Art New Zealand

Art New Zealand Summer 2017

New Zealand’s most respected and widely-read visual arts magazine, Art New Zealand presents an independent quarterly round-up of the visual arts in New Zealand, by the country’s best art writers.

New Zealand
Art New Zealand 2009 Ltd


clifford hamilton whiting 1936–2017 (and taiapa’s unfinished book . . .)

You have to have stories or some kind of whakapapa relationship to make it [i.e. Māori art] work effectively and properly. Cliff WhitingHe hawhi Māori, he hawhi Pākehā kei au [ka katakata ia], engari he Māori katoa ōku mahi. Cliff Whiting, TVNZ Waka Huia, kōrero 2015 (22:49) Te Whanakao te maunga Oraka te punawai Kereu te awa Ko Kaiaio te hapū Ko Te Whānau-ā-Apanui te iwi I first came across Cliff Whiting via a single page of elegantly penned calligraphy. It was 1986, the sender’s address was the family home that he, his wife Heather and their boys―Gary, Paul and Dean― shared, in Kororāreka. I’d asked for help on an art history thesis on Te Whānau-a-Apanui kinsman Paratene Matchitt. While not extending a tautoko he expressed concern I capture the complexity and the strengths of Matchitt: the…

michael nicholson 1916–2017

With an engineer father and an armament-manufacturing uncle, Michael Nicholson might well have been earmarked for a life spent down at the pragmatic end of human affairs. But then again he was a Nicholson, nephew of the painter William and a younger cousin of one of the most feted British artists of the twentieth century, Ben Nicholson. His early years in a typically English boarding school, and then on active military service, left Michael feeling, as he told Pat Baskett, ‘looking a bit straighter up and down’ than he felt. However, he emerged sufficiently unscathed to enrol, post-war, in the Camberwell School of Arts and Crafts, then teach at the Central School of Arts and Crafts, London. Transplanting to New Zealand in 1953, Michael made an immediate impression on the staff of…


Auckland Roberta Thornley A Serious Girl Tim Melville Gallery 28 August–30 SeptemberEDWARD HANFLING Over the years, I have found that one of the good things about looking at art, especially with reviewing exhibitions, is being forced to contend with stuff I would normally edit out of my life, not even let anywhere near me. Art encompasses many tastes. A good deal of what I digest does not agree with me. But because I love art, I love its surprising guises, the unexpected ways it weasels its way into my senses. Artists get excited about things that are weird, distasteful, sickly sweet, trite, grotesque, inane, dreary, uncomfortable, nice, complicated―it does not matter, art can wrap itself round anything. Some critics use these things to make judgements, and decide an artwork is good because it deals…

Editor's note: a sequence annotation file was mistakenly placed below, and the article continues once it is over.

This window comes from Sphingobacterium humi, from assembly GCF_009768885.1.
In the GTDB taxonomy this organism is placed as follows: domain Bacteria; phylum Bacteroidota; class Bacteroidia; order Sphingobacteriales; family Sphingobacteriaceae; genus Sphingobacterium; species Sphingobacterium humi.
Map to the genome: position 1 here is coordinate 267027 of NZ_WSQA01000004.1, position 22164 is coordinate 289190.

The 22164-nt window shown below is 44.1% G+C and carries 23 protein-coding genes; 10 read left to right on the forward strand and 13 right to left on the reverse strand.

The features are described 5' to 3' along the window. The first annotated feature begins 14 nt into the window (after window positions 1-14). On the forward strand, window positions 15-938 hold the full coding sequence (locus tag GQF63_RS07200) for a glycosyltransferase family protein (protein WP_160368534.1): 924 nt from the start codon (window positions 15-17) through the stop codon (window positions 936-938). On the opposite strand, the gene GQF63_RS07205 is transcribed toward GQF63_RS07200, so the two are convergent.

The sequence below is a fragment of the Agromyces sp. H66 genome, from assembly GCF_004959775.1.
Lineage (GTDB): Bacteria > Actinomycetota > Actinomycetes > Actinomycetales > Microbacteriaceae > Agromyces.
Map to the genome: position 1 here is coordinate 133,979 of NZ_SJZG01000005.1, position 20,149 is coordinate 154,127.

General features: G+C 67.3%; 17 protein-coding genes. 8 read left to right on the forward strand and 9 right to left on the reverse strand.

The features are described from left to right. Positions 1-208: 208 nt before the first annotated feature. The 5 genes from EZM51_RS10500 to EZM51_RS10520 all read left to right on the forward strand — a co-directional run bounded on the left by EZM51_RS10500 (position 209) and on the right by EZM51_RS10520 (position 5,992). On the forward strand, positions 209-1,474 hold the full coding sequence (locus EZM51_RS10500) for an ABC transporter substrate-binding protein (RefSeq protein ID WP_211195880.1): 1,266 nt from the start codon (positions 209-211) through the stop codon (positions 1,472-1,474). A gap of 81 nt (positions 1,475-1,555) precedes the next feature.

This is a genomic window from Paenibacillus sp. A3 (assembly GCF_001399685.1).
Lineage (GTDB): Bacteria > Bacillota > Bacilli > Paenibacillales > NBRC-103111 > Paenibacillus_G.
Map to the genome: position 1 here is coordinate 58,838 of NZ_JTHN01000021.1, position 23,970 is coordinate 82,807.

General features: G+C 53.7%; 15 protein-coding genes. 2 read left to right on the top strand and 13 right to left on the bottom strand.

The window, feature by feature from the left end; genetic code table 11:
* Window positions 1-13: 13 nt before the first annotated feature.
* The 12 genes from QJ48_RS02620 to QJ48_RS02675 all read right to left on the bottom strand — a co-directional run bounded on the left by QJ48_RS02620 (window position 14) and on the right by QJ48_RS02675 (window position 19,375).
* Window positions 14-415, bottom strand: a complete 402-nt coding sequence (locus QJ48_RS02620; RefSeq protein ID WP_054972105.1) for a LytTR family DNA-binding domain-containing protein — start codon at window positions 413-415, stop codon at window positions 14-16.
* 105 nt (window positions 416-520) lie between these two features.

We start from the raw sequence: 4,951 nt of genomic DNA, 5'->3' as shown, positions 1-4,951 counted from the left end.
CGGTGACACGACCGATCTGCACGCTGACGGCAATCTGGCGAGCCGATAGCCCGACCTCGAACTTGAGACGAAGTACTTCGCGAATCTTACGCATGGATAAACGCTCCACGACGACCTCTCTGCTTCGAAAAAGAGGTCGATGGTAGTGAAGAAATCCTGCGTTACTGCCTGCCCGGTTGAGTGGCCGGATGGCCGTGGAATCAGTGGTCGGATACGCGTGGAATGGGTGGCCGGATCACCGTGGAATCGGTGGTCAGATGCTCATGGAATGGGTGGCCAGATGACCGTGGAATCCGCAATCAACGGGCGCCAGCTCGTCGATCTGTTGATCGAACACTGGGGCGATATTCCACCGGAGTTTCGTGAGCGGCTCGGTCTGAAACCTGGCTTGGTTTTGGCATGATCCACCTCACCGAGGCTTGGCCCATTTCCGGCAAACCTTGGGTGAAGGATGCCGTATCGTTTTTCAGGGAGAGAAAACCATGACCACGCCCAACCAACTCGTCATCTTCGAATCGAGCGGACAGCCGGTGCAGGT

blooming new

Several years ago, while walking on a very special bush track tucked away down the back of my uncle’s home in New Plymouth, a new bloom caught my attention. Through the shadow of dense and dripping trees came a glimpse of synthetic colour, a sparkle of glitter; Reuben Paterson had moved into the neighbourhood. Paterson (Ngati Rangitihi, Ngai Tuhoe, Tuhourangi, Scottish) emerged from Elam School of Fine Arts in 1997, and in the years following established himself as a singular voice within the ranks of this country’s contemporary artists. His works in glitter became more widely known from the early 2000s, ranging from luminous kowhaiwhai, to retro florals, to op-art patterns and kaleidoscopic colour. In his work, Paterson collapsed time and culture, bringing together his own Maori and Pakeha histories, mixing…

dream house

The idea of the house as a home is at the very centre of Marie Shannon’s retrospective Rooms found only in the home, at the Dunedin Public Art Gallery: all paths lead to ‘home’ as to a treasure chest waiting to be unpacked. The photographic and video works in her exhibition, methodically pared down from her back catalogue, form a complete narrative—a familial one and an elegiac one, tracing out how her life and her career as an artist intertwine, like climbing plants round a house. Always stubborn in pursuit of a particular manner of presentation, her preoccupation with the preservation of memories—moving between enchantment and disenchantment, between japes and meditative reflection—here, rather finely and profoundly, achieves a kind of apotheosis as her thematic progressions complete a narrational cycle. The first…

poetic anachronisms

When I was at art school in France I had a friend whose parents were responsible for a very small provincial museum―the Musée du Parchemin et de l’Enluminure in the Rouillon-Sarthe region. I remember going there with a group of friends and we were all catapulted back 500 years deep into the European Middle Ages. This museum was also a workshop which housed several hundred types of mineral pigments and plant extracts that were used to reproduce medieval scripts. In this extremely labour-intensive process everything was made from scratch― from the sheepskin leather used for the pages of the books to the illuminated gilded script―and visitors could see and touch the anatomy of this bygone artform. It all created the impression of being stuck in a time machine, not unlike…